We are all one family, says Tutu
Cape Town - Archbishop Emeritus Desmond Tutu says South Africa is a country of contrasting realities between excessive wealth and dire poverty.
"We live in a society of conspicuous consumption amid dire poverty, against a backdrop of some of the most breathtaking scenery on earth," he said in a speech.
"This is not just unfair, unsustainable and unjust, it is also unbiblical because God is notoriously biased in favour of those who suffer and those who are poor."
Tutu was speaking at the launch of the Franschhoek Valley transformation charter launch in the Western Cape on Thursday evening.
Tutu said society had failed in narrowing the gap between the rich and the poor.
This was despite overcoming apartheid, the leadership of former president Nelson Mandela, the Truth and Reconciliation Commission and the rise of a black economic elite.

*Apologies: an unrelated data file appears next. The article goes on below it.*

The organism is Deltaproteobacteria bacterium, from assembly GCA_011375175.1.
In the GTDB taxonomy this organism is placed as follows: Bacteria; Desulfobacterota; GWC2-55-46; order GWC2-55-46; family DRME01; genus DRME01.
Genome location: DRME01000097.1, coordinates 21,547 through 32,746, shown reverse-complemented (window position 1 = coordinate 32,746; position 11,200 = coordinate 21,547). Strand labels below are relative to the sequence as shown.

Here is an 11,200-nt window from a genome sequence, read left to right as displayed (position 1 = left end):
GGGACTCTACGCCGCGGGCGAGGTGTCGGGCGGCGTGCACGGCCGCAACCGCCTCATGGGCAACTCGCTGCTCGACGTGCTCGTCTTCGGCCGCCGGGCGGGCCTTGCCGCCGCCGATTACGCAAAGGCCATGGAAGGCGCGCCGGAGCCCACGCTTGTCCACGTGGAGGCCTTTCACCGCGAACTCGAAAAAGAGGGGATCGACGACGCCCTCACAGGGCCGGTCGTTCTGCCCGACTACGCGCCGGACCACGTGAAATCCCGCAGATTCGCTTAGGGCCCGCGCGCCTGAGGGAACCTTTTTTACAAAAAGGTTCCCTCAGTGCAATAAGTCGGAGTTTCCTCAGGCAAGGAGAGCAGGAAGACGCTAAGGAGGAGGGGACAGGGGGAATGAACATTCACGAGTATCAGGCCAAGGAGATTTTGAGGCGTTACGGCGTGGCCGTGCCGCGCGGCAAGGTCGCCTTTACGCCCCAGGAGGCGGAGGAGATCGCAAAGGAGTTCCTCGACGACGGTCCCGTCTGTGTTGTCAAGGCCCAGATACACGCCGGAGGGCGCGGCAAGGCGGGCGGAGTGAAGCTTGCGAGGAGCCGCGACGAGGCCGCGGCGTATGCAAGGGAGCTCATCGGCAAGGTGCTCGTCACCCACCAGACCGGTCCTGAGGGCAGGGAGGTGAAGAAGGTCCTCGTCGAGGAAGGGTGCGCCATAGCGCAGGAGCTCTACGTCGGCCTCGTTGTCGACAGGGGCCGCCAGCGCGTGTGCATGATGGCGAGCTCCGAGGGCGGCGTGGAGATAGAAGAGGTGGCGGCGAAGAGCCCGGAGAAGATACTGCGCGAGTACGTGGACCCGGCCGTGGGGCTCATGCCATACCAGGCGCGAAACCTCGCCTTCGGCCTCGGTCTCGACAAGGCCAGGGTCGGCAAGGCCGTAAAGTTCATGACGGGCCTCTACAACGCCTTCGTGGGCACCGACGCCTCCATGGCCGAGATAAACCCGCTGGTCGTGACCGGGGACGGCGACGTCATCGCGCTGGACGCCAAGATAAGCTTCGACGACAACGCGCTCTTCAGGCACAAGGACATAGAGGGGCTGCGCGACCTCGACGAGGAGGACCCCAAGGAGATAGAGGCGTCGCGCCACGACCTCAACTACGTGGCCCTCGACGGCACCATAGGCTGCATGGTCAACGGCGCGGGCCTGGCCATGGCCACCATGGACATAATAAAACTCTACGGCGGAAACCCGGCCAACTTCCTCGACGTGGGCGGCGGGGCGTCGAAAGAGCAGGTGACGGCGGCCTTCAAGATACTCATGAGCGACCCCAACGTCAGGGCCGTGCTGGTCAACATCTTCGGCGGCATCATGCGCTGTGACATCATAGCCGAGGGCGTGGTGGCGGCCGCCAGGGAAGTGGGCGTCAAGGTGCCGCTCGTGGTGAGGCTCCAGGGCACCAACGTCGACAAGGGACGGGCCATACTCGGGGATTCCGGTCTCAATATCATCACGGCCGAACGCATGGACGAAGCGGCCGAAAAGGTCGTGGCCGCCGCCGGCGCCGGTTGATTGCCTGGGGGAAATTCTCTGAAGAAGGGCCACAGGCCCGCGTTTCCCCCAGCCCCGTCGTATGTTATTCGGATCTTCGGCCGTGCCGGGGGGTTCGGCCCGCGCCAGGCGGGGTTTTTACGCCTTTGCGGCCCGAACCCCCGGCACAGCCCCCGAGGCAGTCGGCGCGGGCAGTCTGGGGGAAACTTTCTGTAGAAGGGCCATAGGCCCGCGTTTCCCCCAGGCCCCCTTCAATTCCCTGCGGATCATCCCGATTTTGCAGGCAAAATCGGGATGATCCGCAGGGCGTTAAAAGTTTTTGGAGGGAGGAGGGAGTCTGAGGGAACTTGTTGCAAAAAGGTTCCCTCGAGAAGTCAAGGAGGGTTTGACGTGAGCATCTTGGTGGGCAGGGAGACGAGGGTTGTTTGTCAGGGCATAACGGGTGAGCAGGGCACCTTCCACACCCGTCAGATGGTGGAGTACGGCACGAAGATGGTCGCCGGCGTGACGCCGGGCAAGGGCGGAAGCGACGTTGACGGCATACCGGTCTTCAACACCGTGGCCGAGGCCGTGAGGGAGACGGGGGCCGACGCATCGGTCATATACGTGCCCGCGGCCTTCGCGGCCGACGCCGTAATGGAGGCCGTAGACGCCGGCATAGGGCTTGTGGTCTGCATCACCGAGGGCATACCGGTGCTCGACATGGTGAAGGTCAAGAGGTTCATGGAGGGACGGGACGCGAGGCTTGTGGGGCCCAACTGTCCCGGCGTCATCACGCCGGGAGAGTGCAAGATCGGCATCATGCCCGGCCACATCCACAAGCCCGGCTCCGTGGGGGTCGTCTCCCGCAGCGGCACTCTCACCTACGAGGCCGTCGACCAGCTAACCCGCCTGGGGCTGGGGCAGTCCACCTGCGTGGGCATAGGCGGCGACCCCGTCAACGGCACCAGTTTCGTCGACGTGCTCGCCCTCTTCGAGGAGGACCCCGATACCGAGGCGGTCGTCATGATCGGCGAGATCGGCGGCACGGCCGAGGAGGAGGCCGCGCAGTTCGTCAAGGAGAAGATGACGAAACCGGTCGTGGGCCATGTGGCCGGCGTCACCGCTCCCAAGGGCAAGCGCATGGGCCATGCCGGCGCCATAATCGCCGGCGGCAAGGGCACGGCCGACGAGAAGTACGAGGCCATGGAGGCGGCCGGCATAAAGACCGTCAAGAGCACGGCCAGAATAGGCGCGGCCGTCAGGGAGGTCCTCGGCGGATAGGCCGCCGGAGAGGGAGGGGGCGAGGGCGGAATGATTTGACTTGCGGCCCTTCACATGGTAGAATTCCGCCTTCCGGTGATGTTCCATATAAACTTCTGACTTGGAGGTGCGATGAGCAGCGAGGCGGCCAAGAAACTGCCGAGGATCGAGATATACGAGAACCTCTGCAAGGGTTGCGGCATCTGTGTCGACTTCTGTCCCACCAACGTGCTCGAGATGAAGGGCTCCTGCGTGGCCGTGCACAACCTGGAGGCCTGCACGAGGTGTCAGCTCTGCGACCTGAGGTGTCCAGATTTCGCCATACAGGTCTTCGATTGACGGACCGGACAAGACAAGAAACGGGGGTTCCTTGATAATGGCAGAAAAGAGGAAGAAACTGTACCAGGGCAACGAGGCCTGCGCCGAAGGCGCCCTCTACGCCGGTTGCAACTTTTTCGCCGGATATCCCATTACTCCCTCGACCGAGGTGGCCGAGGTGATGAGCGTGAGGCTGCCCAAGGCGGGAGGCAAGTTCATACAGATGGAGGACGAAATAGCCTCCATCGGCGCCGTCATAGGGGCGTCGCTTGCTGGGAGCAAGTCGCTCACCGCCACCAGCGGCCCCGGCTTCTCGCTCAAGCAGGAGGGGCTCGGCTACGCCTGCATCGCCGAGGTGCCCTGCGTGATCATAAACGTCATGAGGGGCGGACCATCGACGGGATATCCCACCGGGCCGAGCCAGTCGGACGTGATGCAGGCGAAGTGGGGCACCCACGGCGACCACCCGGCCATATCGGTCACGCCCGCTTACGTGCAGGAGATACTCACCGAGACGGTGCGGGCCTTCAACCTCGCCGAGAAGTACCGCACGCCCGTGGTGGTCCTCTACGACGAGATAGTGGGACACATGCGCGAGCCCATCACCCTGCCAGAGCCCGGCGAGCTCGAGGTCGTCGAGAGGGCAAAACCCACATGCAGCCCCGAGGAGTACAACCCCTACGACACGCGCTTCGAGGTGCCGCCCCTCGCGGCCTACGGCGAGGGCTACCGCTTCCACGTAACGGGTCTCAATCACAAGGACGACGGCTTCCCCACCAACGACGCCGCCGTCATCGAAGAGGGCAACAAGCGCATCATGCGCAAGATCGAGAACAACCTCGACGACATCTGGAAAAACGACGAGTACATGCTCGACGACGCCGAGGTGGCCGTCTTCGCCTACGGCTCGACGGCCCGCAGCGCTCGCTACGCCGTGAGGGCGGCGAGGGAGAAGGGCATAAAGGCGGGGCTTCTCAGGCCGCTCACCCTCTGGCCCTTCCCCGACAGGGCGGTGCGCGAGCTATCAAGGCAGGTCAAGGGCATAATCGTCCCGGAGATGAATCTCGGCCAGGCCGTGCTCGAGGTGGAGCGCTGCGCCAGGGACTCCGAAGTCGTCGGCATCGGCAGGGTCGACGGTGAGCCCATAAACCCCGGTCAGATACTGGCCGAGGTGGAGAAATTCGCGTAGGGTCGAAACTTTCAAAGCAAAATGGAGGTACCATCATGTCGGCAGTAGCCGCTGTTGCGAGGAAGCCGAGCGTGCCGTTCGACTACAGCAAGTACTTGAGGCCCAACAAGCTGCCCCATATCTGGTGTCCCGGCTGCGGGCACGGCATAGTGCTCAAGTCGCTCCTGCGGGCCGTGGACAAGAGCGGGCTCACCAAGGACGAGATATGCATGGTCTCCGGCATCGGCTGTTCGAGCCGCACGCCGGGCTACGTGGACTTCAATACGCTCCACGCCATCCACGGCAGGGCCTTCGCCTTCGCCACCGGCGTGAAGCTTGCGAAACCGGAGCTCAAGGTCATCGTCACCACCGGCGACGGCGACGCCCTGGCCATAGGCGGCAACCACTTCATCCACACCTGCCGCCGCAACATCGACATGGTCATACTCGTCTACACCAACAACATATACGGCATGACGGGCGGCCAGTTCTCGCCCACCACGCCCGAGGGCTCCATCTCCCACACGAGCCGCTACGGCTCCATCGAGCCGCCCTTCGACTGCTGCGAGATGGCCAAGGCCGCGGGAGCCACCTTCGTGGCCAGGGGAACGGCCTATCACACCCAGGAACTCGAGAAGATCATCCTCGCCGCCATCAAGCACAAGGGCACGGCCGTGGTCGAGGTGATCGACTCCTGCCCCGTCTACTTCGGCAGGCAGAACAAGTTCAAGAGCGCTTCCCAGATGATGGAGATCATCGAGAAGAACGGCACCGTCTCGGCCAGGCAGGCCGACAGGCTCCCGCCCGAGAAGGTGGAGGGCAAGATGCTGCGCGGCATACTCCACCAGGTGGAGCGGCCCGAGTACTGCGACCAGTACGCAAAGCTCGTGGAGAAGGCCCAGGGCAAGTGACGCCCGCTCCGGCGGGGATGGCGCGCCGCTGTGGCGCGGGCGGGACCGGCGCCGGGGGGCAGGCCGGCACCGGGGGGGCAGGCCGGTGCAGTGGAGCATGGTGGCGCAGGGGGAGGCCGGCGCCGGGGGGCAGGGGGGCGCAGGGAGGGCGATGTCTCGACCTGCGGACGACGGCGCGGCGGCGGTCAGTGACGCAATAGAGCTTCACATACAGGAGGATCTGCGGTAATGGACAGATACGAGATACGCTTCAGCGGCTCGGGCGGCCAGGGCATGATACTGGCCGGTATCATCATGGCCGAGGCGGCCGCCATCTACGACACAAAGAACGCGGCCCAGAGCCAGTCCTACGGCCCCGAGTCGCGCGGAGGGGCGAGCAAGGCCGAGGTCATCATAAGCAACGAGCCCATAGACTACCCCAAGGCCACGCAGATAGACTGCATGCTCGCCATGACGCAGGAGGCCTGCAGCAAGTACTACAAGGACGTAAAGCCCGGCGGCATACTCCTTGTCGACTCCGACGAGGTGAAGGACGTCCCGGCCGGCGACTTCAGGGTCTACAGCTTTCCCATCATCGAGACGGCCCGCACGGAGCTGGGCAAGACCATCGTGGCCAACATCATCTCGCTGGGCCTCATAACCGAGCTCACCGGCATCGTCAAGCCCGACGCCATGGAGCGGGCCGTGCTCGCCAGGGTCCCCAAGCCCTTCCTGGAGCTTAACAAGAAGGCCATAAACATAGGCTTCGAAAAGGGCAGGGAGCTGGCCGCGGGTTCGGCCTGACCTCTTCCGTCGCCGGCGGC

Even in Cape Town, the lifestyle gap could be seen with a "preponderance of German limousines" and expensive real estate compared to townships enrolled in malnutrition programmes.
Tutu praised the Franschhoek initiative for its work in transformation.
"You have recognised that it is untenable to live so near yet so far apart from one another.
"You have understood that no matter if we have straight blonde hair or lustrous peperkorrels [peppercorns], where we worship or what language we speak, we are members of one family."
He said he felt the real reason he got into trouble for mentioning a wealth tax was that he forced white citizens to seriously consider the extent to which they benefited during apartheid through superior education and economic opportunities.
"It was a call for magnanimity - a plea for ubuntu."
Tutu said that through community initiatives, the youth could become activists and reduce inequality, intolerance and selfishness.